The midterm surprise has frozen the House Dems’ leadership structure

House Democrats could be waiting for hours or even days to see the results of Tuesday’s close midterm election. They may have to wait longer for information about their future leadership.

Republicans still have the chance to win the House. However, the victory is smaller than either party expected. A final call will also take longer than expected. The Democrats’ closely-watched leadership contests are now in limbo as none of their ambitious members who want to be at the top of the leadership ranks are expected make any moves before it is officially decided by the majority.

The lack of any hint from Speaker Nancy Pelosi about her next steps is causing the leadership dynamics in the House Democrats to freeze. Pelosi told her caucus in a Wednesday morning phone briefing that although she plans to attend the global summit on climate in Egypt, her trip will be short. According to multiple participants, Pelosi arrived Thursday and returned to the U.S. Friday night.

California Democrat Pelosi was cheerful on the call, praising the Democrats’ midterm victory. Pelosi stated in her first post-election comments, “It’s a remarkable achievement what we did together.” “Our candidates were brave.”

Pelosi aside, Democrats still await word from her longtime deputies, House Majority Leader Steny Hopyer (D.Md.). Majority Whip Jim Clyburn, (D-S.C.). They have been together in leadership for almost two decades. Pelosi made it clear to her party caucus that she would not be serving another term as leader of the party, but Hoyer and Clyburn insist they did not make such a promise.

Hoyer stated in a statement that Democrats could retain control of the majority, which would be borderline impossible in reality.

Hoyer stated in a statement that “we don’t know yet who will control Congress in January”, but that it was evident that voters continue to trust Democrats to represent them across America. He won’t announce his plans for the future until the majority votes.

A few more junior members of the caucus have indicated to their colleagues that they will run for the top three positions, if and when they become vacant. Many Democrats consider House Democratic Caucus Chair Hakeem Jeffrey (D.N.Y.), the frontrunner to the No. 1 — likely leader of the minorities — but Rep. Adam Scheib (D.Calif.) is also considering a run.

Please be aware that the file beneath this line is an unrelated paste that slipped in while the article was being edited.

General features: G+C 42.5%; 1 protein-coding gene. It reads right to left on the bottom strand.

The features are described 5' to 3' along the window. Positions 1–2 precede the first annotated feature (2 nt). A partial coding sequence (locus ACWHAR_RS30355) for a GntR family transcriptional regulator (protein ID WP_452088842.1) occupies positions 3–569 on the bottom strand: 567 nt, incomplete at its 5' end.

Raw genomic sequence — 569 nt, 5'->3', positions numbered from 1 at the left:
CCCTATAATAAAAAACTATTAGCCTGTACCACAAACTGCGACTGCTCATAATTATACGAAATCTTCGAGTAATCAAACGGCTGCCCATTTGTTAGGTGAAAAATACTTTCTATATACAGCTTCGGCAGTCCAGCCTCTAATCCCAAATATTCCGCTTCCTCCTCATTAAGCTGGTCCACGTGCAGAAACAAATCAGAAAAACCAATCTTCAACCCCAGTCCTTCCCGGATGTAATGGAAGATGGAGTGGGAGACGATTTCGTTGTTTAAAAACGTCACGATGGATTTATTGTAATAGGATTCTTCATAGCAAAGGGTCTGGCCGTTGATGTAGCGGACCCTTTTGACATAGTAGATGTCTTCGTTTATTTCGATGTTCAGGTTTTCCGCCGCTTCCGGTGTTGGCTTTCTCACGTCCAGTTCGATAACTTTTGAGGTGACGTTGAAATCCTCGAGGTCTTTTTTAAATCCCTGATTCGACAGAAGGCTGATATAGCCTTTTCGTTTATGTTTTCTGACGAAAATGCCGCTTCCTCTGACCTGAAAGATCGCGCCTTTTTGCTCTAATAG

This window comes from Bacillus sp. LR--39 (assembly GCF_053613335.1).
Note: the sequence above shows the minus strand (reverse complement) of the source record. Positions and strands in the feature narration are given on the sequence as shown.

Rep. Katherine Clark, (D-Mass. Current No. The current No. 4 Democrat is expected to run for the second-ranking post. Rep. Pramila Javapal (D.Wash.) is her potential opponent. Jayapal , a Democrat, had expressed interest in running for the leadership position before a heated intra-caucus feud over a letter that she had written which opened the door to Russian-Ukraine talks.

Rep. Pete Aguilar (D.Calif.), is now the vice chair of the caucus and is expected to run for the No. 3 position.

Clark released a statement regarding Tuesday night’s election results, saying that “while the results are still being counted it is clear that American voter reject Republican extremism” and “affirming Democrats’ commitment toward working people”.

Many top Democrats were optimistic that they would be able to score more upset wins in the hours ahead.

The head of the House Democratic Campaign arm spoke to fellow members on Wednesday’s post-election briefing. This was just minutes after he had conceded his race. Rep. Sean Patrick Maloney was the leader of the Democratic Congressional Campaign Committee. He lost to a Republican opponent in a fierce upstate New York contest.

According to one person on the call, Maloney stated to fellow Democrats that the Republicans wanted to declare victory and jump the gun, but at the moment, we don’t know who will hold the majority.”

Tim Persico, the campaign arm’s executive Director, provided a detailed overview to members about the current state of play across the nation, with key races in California and Arizona still uncalled. He predicted that Democrats would win at most 200 seats and stated that there was still a small path to the majority.

The Democrats are likely to retain all but a few of the most vulnerable incumbents, rather than the defeat that even their own party’s operatives predicted. On Wednesday afternoon, the victorious Democratic incumbents in battleground seats like Rep. Matt Cartwright, who represents a red-leaning seat in northeastern Pennsylvania — was declared victorious. But Rep. Tom OHalleran lost his sprawling Arizona seat that had been made more Republican-friendly by redistricting.

One race for leadership may be more successful than others: the bids to succeed Maloney as DCCC head. Tony Cardenas (D.Calif.), and Amibera are expected to join the party’s efforts to regain the majority in 2024.

Nicholas Wu contributed reporting.

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